This mail was originally sent to LKML, but it was suggested to me that I
post it here as well. Original post follows.
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This is the scenario; two high performance NFS file servers needed;
quota support is a must, and so far it seems that we are out of luck :*(
Suggestions and help would be very welcome.
We don't care much about which filesystem to use - so far we use XFS
because of the need for (journalled) quota.
*) ext2 - no-go, because of lack of journal
*) ext3 - no-go, because quota isn't journalled
*) JFS - no-go, because of lack of quota
*) reiserfs - no-go, because of lack of quota
*) XFS seems to be the *only* viable filesystem in this scenario - if
anyone has alternative suggestions, we'd like to hear about it.
Oh, and Hans, I don't think we can fund your quota implementation right
now - no hard feelings ;)
History of these projects:
The first server, an IBM 345 with external SCSI enclosure and hardware
RAID, quickly triggered bugs in XFS under heavy usage:
First XFS bug:
Submitted in februrary this year - requires server reboot, NFS clients
will then re-trigger the bug immediately after the NFS server is started
again. Clearly not a pleasent problem.
A fairly simple patch is available, which solves the problem in the most
common cases. This simple patch has *not*yet* been included in 22.214.171.124.
A lot of people are seeing this - the SGI bugzilla is evidence of this,
so is google.
Second XFS bug:
Also causes the 'kernel BUG at fs/xfs/support/debug.c:106' message to be
printed. This bug is not solved by applying the simple patch to the
How well known this problem is, I don't know - I can get more details on
this if anyone is actually interested in working on fixing XFS.
Third XFS bug:
XFS causes lowmem oom, triggering the OOM killer. Reported by
as@xxxxxxxxxxxx on the 18th of august.
On the 24th of august, William Lee Irwin gives some suggestions and
mentions "xfs has some known bad slab behavior."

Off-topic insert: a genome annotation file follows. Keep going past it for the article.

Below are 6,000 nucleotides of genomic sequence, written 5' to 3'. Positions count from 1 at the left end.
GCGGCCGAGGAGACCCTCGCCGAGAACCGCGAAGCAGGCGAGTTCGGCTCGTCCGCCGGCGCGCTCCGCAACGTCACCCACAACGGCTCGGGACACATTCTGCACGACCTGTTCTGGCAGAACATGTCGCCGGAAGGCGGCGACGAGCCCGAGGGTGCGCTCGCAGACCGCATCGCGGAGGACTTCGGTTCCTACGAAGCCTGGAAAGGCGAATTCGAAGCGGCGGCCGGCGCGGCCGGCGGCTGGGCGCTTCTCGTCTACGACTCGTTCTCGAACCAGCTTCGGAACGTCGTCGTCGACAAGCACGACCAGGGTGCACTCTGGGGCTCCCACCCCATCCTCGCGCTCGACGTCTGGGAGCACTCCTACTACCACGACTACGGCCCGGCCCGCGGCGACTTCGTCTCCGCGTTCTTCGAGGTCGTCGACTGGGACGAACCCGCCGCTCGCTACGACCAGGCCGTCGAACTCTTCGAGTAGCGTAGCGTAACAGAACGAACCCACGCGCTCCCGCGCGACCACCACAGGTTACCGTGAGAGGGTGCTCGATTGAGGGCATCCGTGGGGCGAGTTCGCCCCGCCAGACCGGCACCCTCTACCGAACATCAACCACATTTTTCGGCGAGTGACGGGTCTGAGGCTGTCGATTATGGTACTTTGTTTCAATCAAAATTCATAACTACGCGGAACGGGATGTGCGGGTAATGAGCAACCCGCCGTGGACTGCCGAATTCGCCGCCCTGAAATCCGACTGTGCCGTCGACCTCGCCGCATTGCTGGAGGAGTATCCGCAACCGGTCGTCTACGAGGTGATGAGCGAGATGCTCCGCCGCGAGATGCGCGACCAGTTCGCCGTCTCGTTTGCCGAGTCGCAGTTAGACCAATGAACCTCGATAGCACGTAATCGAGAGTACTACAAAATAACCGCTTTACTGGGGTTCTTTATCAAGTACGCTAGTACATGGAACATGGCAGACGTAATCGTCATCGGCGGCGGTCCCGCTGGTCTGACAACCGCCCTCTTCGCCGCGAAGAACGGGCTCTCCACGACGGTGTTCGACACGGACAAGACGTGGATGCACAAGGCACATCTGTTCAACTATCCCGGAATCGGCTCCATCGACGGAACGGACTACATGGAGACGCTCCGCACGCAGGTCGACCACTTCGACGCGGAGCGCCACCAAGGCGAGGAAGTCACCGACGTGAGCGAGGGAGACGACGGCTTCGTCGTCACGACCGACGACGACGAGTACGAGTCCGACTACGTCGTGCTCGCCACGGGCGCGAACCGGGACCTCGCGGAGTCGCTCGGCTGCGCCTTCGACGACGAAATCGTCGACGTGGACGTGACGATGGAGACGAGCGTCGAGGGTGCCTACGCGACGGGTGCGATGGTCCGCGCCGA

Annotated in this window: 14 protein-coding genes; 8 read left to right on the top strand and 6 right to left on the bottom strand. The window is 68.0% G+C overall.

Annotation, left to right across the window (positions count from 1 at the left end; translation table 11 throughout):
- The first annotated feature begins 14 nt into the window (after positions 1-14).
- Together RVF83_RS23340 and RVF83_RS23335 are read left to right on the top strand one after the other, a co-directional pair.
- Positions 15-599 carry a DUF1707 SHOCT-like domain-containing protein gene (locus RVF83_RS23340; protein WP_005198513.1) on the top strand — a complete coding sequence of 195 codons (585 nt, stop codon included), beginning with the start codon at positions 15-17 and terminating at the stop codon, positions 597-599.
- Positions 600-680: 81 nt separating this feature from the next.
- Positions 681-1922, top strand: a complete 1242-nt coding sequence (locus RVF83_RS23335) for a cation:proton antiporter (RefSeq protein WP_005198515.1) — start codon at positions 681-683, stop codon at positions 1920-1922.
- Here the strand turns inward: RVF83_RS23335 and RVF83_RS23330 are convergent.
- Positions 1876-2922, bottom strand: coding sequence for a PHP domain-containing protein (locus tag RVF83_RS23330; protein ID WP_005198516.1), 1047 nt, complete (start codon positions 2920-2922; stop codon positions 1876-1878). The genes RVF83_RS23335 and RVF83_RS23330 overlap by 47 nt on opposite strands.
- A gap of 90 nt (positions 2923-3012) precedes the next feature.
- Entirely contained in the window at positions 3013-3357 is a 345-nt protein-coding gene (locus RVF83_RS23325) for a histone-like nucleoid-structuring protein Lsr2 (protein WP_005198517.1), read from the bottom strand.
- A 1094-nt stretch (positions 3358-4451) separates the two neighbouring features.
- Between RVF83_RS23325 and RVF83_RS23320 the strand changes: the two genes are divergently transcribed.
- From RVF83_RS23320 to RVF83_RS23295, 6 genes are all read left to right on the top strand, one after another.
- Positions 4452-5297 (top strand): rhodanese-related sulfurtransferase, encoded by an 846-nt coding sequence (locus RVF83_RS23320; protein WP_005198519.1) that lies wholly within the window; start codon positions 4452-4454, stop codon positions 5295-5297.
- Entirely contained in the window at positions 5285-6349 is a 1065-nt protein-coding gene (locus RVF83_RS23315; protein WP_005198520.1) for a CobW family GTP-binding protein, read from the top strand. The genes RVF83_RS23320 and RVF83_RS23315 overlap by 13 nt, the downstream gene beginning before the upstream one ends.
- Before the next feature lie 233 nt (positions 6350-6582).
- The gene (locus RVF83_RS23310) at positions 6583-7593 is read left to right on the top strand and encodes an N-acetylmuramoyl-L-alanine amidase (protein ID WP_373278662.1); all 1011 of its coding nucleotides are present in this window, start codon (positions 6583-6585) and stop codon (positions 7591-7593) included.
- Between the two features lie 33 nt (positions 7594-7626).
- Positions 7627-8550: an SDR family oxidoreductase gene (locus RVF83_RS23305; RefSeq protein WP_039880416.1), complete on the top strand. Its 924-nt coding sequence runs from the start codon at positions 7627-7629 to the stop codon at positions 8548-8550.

So, it's normal to OOM the lowmem with XFS? Again, more info can be
presented if anyone cares about fixing this.
Stability on large filesystems:
On a 600+G filesystem with some 17M files, we are currently unable to
run a backup of the filesystem.
Some 4-8 hours after the backup has started, the dreaded 'debug.c:106'
message will appear (at some random place thru the filesystem - it is
not a consistent error in one specific location in the filesystem), and
the server will need a reboot.
Obviously, running very large busy filesystems while being unable to
back them up, is not a very pleasent thing to do...
On a somewhat smaller server, I recently migrated to XFS (beliving the
most basic problems had been ironed out). It took me about a day to
trigger the 'debug.c:106' error message from XFS, on vanilla 126.96.36.199.
After applying the simple fix (the fix for the first XFS problem as
described above), I haven't had problems with this particular server
since - but it is clearly serving fewer clients with fewer disks and a
lot less storage and traffic.
While the small server seems to be running well now, the large one has
an average uptime of about one day (!) Backups will crash it reliably,
when XFS doesn't OOM the box at random.
A little info on the hardware:
Big server Small server
Intel Xeon Dual Athlon MP
7 external SCSI disks 4 internal IDE disks
IBM hardware RAID Software RAID-1 + LVM
600+ GB XFS ~150 GB XFS
17+ M files ~1 M files
Both primarily serve NFS to a bunch of clients. Both run vanilla 188.8.131.52
plus the aforementioned patch for the first XFS problem we encountered.
Does anyone actually use XFS for serious file-serving? (yes, I run it
on my desktop at home and I don't have problems there - such reports are
not really relevant).
Is anyone actually maintaining/bugfixing XFS? Yes, I know the
MAINTAINERS file, but I am a little bit confused here - seeing that
trivial-to-trigger bugs that crash the system and have simple fixes,
have not been fixed in current mainline kernels.
If XFS is a no-go because of lack of support, is there any realistic
alternatives under Linux (taking our need for quota into account) ?
And finally, if Linux is simply a no-go for high performance file
serving, what other suggestions might people have? NetApp?
Thank you very much,
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